A stock market listing grants access to a good price-discovery mechanism for shares. A process of slowly but consistently offloading shares in the market would insulate the government from short-term price swings and broader bouts of volatility in the equity market. The moment the government’s stake falls below 50%, a PSU becomes a private entity with an independent board and professional management, without any oversight of the 4Cs—CAG, CVC, CBI and Courts—mentioned earlier. Efficiencies would kick in immediately. And the government could continue to sell the remainder of its stake at a premium until it has completely exited the business. Employees can gain by an offer of stock options and a commitment of no retrenchment by the management.

There are precedents of successful privatization via the corporatization route. In the UK, British Airways, which was 100% owned by the British government until the early 1980s, was privatized by offloading its shares to the public at large in the equity market. It has no single promoter. In India, ICICI Bank is also an example of how what was a public sector entity was essentially made private by diluting the government’s stake by using the stock market. Today, this bank has no single promoter.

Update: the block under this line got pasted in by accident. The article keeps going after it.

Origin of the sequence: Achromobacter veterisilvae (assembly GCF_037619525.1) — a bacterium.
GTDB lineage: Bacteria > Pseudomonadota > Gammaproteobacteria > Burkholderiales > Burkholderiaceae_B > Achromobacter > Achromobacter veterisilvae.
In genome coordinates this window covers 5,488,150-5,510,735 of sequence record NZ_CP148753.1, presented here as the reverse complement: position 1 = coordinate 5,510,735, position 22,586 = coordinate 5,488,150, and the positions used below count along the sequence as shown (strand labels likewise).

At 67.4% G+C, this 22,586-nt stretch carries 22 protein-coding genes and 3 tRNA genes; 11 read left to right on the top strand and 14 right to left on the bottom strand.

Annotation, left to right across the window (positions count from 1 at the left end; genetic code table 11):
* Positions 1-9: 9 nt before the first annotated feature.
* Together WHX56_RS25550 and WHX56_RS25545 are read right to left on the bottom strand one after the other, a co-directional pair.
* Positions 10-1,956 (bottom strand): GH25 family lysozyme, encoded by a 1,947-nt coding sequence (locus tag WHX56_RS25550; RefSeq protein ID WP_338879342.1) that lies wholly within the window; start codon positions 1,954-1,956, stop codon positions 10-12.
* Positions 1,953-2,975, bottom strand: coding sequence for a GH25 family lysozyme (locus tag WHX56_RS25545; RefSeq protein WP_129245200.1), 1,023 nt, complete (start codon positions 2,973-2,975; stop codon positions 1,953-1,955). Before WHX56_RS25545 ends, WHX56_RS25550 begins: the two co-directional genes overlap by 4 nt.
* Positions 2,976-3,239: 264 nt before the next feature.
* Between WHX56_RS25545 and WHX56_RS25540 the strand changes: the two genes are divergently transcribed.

If the Indian government moves along this path, it could potentially create a huge cluster of large companies that are not promoter-driven but which are run by independent boards and professional managements. Only a handful of companies in India currently follow this pattern: L&T and ITC are the most prominent examples. But globally, this is indeed the norm. Think of renowned companies like General Electric, Boeing, Visa, British Petroleum and Unilever... the list is very long of mega-corporations owned by a diverse group of shareholders—both institutional and retail—and not promoters.

The government has some low hanging fruit in which it can reduce its take below 50%. For example, in Concor it holds a 54.8% stake, in

Bharat Petroleum Corp Ltd 53%, in Indian Oil Corp Ltd 51.5%, and in BEML (formerly Bharat Earth Movers Ltd), 54% . India is currently the flavour the global economy. There is great investor appetite for Indian assets, foreign as well as domestic, institutional and retail. Now is the time for the government to unleash public sector enterprises. It will also earn the Centre good revenues, which it can invest in infrastructure and the social sector. It’s the perfect pathway to a $5 trillion economy.

Anil Agarwal is chairman, Vedanta Group.